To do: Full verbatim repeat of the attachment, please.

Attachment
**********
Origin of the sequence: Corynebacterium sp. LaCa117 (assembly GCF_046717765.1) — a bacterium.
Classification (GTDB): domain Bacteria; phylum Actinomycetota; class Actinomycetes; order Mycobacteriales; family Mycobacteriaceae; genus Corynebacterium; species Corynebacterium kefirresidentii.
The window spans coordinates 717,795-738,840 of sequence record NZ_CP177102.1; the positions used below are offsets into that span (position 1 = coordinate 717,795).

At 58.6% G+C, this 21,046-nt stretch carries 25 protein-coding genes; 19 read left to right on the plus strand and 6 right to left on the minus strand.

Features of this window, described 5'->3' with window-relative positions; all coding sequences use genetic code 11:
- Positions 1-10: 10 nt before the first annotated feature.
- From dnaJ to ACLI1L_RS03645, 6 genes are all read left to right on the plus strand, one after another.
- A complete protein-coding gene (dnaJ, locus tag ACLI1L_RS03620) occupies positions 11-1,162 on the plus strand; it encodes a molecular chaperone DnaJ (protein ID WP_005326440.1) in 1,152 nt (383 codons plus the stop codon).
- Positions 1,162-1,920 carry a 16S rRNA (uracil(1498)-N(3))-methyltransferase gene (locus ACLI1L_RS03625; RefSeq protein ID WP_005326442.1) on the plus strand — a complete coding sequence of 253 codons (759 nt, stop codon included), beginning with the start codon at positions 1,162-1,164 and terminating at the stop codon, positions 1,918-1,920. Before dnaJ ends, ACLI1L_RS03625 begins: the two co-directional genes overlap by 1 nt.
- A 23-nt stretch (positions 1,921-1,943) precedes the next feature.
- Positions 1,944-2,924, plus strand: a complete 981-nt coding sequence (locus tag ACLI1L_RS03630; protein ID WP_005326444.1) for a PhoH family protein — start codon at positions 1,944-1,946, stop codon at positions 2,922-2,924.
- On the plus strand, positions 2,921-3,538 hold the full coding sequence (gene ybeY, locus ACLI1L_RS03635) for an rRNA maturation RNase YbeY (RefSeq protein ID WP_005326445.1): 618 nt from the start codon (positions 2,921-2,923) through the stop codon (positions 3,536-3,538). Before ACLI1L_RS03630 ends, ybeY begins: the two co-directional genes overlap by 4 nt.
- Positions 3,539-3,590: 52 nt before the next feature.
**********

Origin of the sequence: Corynebacterium sp. LaCa117 (assembly GCF_046717765.1) — a bacterium.
Classification (GTDB): domain Bacteria; phylum Actinomycetota; class Actinomycetes; order Mycobacteriales; family Mycobacteriaceae; genus Corynebacterium; species Corynebacterium kefirresidentii.
The window spans coordinates 717,795-738,840 of sequence record NZ_CP177102.1; the positions used below are offsets into that span (position 1 = coordinate 717,795).

At 58.6% G+C, this 21,046-nt stretch carries 25 protein-coding genes; 19 read left to right on the plus strand and 6 right to left on the minus strand.

Features of this window, described 5'->3' with window-relative positions; all coding sequences use genetic code 11:
- Positions 1-10: 10 nt before the first annotated feature.
- From dnaJ to ACLI1L_RS03645, 6 genes are all read left to right on the plus strand, one after another.
- A complete protein-coding gene (dnaJ, locus tag ACLI1L_RS03620) occupies positions 11-1,162 on the plus strand; it encodes a molecular chaperone DnaJ (protein ID WP_005326440.1) in 1,152 nt (383 codons plus the stop codon).
- Positions 1,162-1,920 carry a 16S rRNA (uracil(1498)-N(3))-methyltransferase gene (locus ACLI1L_RS03625; RefSeq protein ID WP_005326442.1) on the plus strand — a complete coding sequence of 253 codons (759 nt, stop codon included), beginning with the start codon at positions 1,162-1,164 and terminating at the stop codon, positions 1,918-1,920. Before dnaJ ends, ACLI1L_RS03625 begins: the two co-directional genes overlap by 1 nt.
- A 23-nt stretch (positions 1,921-1,943) precedes the next feature.
- Positions 1,944-2,924, plus strand: a complete 981-nt coding sequence (locus tag ACLI1L_RS03630; protein ID WP_005326444.1) for a PhoH family protein — start codon at positions 1,944-1,946, stop codon at positions 2,922-2,924.
- On the plus strand, positions 2,921-3,538 hold the full coding sequence (gene ybeY, locus ACLI1L_RS03635) for an rRNA maturation RNase YbeY (RefSeq protein ID WP_005326445.1): 618 nt from the start codon (positions 2,921-2,923) through the stop codon (positions 3,536-3,538). Before ACLI1L_RS03630 ends, ybeY begins: the two co-directional genes overlap by 4 nt.
- Positions 3,539-3,590: 52 nt before the next feature.